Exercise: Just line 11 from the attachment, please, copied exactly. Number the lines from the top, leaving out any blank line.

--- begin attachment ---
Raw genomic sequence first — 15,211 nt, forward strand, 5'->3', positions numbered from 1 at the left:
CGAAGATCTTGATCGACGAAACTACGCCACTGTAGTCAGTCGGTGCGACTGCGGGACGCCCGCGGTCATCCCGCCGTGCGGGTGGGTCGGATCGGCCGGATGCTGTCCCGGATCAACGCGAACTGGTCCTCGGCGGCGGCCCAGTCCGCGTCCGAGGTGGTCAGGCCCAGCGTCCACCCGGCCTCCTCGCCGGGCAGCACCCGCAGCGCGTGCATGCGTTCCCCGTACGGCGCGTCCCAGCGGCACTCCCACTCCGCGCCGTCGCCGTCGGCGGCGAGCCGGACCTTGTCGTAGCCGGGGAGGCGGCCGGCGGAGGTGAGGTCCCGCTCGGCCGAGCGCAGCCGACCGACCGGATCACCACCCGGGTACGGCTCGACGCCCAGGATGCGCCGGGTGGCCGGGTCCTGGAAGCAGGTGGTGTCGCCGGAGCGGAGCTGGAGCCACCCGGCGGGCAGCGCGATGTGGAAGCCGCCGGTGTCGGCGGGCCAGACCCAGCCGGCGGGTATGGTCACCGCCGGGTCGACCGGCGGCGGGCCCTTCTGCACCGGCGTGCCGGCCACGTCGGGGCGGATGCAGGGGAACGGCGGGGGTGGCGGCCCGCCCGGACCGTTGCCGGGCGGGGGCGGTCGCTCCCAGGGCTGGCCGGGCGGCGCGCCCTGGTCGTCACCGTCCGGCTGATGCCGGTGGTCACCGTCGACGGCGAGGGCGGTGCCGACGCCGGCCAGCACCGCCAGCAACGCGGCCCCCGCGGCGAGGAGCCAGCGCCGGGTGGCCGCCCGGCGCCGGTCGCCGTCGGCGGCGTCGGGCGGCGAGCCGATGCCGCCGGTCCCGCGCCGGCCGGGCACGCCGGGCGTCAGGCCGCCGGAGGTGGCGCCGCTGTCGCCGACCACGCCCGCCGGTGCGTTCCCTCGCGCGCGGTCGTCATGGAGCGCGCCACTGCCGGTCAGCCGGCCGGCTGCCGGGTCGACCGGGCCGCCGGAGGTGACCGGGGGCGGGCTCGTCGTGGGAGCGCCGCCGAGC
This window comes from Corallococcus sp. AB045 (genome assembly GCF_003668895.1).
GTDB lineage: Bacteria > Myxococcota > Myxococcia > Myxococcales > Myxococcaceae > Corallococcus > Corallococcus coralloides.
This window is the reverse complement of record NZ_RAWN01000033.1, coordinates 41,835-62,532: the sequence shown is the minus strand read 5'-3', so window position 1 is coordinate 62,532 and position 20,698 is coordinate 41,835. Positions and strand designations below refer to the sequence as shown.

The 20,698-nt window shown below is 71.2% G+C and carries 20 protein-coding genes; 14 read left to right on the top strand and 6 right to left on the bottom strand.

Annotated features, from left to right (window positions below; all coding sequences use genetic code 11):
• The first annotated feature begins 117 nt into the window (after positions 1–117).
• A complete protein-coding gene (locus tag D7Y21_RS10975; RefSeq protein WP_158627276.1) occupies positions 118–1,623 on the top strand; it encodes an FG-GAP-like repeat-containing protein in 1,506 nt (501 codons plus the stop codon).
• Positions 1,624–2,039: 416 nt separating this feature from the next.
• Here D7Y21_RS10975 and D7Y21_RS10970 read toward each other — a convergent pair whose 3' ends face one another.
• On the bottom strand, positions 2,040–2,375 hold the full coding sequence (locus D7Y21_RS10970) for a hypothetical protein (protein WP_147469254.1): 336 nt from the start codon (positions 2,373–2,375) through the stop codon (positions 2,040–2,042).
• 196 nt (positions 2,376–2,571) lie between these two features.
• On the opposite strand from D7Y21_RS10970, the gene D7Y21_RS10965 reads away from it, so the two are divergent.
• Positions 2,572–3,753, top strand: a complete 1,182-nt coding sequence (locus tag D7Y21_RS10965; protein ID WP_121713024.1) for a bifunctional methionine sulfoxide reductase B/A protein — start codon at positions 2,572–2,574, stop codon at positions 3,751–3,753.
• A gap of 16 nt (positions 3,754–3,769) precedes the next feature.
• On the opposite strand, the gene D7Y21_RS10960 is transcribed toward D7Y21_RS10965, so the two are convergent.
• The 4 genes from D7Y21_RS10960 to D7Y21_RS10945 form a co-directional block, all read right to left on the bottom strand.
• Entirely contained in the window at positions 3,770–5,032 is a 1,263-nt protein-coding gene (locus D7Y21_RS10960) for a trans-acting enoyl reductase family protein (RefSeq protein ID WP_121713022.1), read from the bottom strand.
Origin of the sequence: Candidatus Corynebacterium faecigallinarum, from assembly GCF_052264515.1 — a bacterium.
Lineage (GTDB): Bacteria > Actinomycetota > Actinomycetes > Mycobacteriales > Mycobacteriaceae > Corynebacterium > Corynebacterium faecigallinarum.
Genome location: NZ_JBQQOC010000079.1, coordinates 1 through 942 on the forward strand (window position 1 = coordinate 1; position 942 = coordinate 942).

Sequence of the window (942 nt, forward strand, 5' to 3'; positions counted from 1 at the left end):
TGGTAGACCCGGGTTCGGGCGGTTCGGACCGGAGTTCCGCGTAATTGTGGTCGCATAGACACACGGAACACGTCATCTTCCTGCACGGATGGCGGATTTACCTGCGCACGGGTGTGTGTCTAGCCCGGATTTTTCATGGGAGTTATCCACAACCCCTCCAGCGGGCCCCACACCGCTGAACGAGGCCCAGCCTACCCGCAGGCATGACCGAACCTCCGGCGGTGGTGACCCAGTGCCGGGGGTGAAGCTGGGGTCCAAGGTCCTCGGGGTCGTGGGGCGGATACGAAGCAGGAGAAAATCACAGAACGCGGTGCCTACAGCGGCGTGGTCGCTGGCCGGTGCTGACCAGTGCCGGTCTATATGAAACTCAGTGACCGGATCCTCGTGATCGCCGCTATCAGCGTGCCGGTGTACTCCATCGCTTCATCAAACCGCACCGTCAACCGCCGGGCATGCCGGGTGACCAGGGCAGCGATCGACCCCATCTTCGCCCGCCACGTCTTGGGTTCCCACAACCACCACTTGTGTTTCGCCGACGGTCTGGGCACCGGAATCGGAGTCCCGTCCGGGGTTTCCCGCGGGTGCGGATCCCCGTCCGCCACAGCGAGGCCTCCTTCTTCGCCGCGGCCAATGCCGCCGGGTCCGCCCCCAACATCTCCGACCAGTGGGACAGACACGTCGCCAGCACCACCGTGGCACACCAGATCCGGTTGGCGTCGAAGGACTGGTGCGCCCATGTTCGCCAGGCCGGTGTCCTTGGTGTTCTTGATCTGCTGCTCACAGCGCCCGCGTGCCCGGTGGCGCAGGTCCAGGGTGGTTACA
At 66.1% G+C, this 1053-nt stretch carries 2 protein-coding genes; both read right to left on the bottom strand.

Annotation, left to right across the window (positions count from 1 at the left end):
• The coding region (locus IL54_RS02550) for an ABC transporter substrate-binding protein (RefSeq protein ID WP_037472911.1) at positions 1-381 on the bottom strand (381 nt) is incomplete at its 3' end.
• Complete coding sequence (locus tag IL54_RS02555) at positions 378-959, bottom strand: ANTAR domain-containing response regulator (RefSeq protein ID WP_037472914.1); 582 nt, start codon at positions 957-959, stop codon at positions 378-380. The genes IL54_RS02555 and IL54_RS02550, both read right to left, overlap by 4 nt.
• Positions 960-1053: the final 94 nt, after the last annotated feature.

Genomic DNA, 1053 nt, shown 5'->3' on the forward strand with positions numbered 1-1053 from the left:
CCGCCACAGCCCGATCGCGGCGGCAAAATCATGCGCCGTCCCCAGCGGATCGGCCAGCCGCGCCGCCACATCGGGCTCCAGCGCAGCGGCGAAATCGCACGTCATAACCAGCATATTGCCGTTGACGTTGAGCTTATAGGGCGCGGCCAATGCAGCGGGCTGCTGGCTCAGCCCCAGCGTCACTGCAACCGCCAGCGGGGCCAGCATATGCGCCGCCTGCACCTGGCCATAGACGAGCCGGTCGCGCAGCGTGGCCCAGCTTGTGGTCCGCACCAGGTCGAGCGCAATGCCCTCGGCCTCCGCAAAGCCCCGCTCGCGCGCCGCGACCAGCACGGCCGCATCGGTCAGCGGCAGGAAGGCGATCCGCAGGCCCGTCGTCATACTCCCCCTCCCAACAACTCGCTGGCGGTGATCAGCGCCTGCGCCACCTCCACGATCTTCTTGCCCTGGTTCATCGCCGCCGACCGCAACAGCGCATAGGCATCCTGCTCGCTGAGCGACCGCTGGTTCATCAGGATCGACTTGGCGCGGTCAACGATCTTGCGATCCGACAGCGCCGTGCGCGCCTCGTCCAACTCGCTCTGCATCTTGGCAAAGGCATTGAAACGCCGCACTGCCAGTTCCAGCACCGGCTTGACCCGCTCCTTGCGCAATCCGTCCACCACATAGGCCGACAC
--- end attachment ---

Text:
• Here D7Y21_RS10975 and D7Y21_RS10970 read toward each other — a convergent pair whose 3' ends face one another.